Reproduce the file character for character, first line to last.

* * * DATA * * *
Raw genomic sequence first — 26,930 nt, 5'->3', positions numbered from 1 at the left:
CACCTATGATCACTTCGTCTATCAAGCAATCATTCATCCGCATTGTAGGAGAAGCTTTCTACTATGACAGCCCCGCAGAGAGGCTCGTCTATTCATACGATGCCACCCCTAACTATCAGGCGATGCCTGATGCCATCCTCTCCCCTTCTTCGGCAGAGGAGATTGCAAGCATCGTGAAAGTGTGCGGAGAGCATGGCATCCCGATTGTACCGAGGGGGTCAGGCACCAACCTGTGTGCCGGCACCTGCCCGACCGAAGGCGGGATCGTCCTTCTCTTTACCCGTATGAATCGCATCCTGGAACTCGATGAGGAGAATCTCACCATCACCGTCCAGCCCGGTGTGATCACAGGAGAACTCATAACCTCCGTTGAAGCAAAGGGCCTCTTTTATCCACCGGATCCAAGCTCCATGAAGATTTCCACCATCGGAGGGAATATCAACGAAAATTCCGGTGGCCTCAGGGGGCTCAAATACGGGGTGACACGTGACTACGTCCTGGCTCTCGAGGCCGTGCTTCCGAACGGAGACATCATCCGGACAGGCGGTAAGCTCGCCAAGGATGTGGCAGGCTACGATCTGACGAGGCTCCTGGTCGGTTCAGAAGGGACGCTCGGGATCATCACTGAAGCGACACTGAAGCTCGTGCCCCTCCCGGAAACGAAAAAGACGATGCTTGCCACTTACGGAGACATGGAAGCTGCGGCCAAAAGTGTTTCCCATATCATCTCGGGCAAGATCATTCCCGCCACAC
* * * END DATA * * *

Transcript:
Raw genomic sequence first — 26,930 nt, 5'->3', positions numbered from 1 at the left:
CACCTATGATCACTTCGTCTATCAAGCAATCATTCATCCGCATTGTAGGAGAAGCTTTCTACTATGACAGCCCCGCAGAGAGGCTCGTCTATTCATACGATGCCACCCCTAACTATCAGGCGATGCCTGATGCCATCCTCTCCCCTTCTTCGGCAGAGGAGATTGCAAGCATCGTGAAAGTGTGCGGAGAGCATGGCATCCCGATTGTACCGAGGGGGTCAGGCACCAACCTGTGTGCCGGCACCTGCCCGACCGAAGGCGGGATCGTCCTTCTCTTTACCCGTATGAATCGCATCCTGGAACTCGATGAGGAGAATCTCACCATCACCGTCCAGCCCGGTGTGATCACAGGAGAACTCATAACCTCCGTTGAAGCAAAGGGCCTCTTTTATCCACCGGATCCAAGCTCCATGAAGATTTCCACCATCGGAGGGAATATCAACGAAAATTCCGGTGGCCTCAGGGGGCTCAAATACGGGGTGACACGTGACTACGTCCTGGCTCTCGAGGCCGTGCTTCCGAACGGAGACATCATCCGGACAGGCGGTAAGCTCGCCAAGGATGTGGCAGGCTACGATCTGACGAGGCTCCTGGTCGGTTCAGAAGGGACGCTCGGGATCATCACTGAAGCGACACTGAAGCTCGTGCCCCTCCCGGAAACGAAAAAGACGATGCTTGCCACTTACGGAGACATGGAAGCTGCGGCCAAAAGTGTTTCCCATATCATCTCGGGCAAGATCATTCCCGCCACAC